United Kingdom

Spain sees its highest number of coroanvirus deaths for second day in a row

Spain's death toll from coronavirus has risen by a record amount for the second day in a row with total cases now over 100,000 as the crisis shows no sign of slowing.

The country registered 864 new deaths between Tuesday and Wednesday, bringing the total from 8,189 to 9,053. The previous largest increase was 849, which occurred in the previous 24 hours.

The number of new infections rose by 7,719, jumping from 94,417 on Tuesday to 102,136 at the same time Wednesday. 

Spain is now rapidly catching up on Italy, which is the worst-affected country in the world with almost 12,500 deaths.

Italy was the first European country to go into a full lockdown on March 10, with data showing that the rate of new infections is now levelling off - meaning that deaths will begin to slow as the pressure on hospitals eases.

However, Spain waited another four days before going into lockdown and the infection rate there is still rising - with a record 9,222 new cases recorded between Monday and Tuesday.

That means the virus has yet to peak, and deaths will likely continue to rise rapidly over the coming days. 

The news came as Europe's death toll from the virus topped 30,000, with more than 450,000 infections.

That is compared to just 1,192 deaths and 36,347 infections when the World Health Organisation declared the continent the new virus epicentre on March 13.

Deaths are also starting to rapidly increase in France and Germany, which have both seen rapid increases in the last 24 hours.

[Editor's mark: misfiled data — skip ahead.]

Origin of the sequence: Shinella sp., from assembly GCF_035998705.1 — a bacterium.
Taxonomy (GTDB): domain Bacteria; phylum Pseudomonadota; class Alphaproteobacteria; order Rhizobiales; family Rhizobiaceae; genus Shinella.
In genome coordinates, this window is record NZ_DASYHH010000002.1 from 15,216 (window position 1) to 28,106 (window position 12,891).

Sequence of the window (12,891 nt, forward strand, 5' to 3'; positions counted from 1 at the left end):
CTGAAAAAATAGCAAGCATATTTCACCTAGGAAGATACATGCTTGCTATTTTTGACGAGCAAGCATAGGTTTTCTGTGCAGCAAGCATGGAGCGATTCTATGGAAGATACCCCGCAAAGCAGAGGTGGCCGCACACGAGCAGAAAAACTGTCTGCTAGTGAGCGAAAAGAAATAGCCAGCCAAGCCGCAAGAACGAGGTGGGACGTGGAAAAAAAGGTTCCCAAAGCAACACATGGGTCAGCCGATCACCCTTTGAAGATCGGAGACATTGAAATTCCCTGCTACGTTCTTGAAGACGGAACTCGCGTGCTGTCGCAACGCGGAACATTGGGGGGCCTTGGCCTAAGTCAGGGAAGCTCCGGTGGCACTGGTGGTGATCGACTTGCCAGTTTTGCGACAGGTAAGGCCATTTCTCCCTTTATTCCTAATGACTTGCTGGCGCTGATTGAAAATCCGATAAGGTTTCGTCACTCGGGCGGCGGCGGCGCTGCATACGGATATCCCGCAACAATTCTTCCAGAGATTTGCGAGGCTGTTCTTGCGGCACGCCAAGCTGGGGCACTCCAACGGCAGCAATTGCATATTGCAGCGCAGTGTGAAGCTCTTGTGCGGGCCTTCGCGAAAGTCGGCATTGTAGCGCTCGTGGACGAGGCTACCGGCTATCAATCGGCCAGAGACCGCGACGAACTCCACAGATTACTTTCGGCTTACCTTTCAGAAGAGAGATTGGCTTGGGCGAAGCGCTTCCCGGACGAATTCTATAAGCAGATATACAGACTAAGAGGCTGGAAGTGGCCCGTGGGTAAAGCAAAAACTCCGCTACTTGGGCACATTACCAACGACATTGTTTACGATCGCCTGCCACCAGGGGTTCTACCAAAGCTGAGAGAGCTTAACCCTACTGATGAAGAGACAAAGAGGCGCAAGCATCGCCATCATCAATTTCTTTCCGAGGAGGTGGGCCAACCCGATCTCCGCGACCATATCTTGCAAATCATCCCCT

The Robert Koch institute announced Wednesday that 149 more people had died from the virus, bringing yesterday's tally of 583 fatalities to 732, an increase of more than 25 per cent.

It also brings Germany's mortality rate up to over 1 per cent for the first time - still lower than most of its European neighbours, but up from 0.4 per cent a week ago.

Meanwhile the total number of infections in Germany rose by 5,453, bringing the total from 61,913 recorded yesterday, to 67,366 today.

Germany had been widely praised for using extensive testing and contract-tracing measures in order to contain and isolate the virus, though there are now fears those measures have not proved as effective as hoped.

Meanwhile France struggled through its darkest 24 hour period between Monday and Tuesday, with 499 dead from the virus - the largest number since the virus broke out there earlier this year.

That brought the total number of deaths in the country from 3,024 to 3,523.

France has a total of 52,128 cases of COVID-19, the name for the disease caused by the virus.

Spain is two-and-a-half weeks into a national lockdown with stay-at-home rules for all workers except those in health care, food production and distribution, and other essential industries.

The country is frantically working to add to the number of intensive care units in hospitals which are quickly filling up in the country's hardest-hit regions.

Spanish authorities are bringing into the country 1,500 purchased ventilator machines and asking local manufacturers to ramp up production, with some creative solutions employed, such as snorkeling masks repurposed as breathing masks.

Spain has already boosted its hospital beds by 20 per cent. 

Dozens of hotels across Spain have been turned into recovery rooms, and authorities are building field hospitals in sports centers, libraries and exhibition halls.

Europe's greatest need at the moment, however, is intensive care units, which are essential in a pandemic in which tens of thousands of patients quickly descend into acute respiratory distress. 

Those ICU units are much harder to cobble together quickly than standard hospital beds.

Milan opened an intensive care field hospital Tuesday at the city fairgrounds for 200 patients, complete with a pharmacy and radiology wards. It expects to eventually employ some 900 staff. 

The move came after the health situation turned extreme in Italy's Lombardy region, where bodies overflowed in morgues, caskets piled up in churches and doctors were forced to decide in some cases which desperately ill patient would get a breathing machine.

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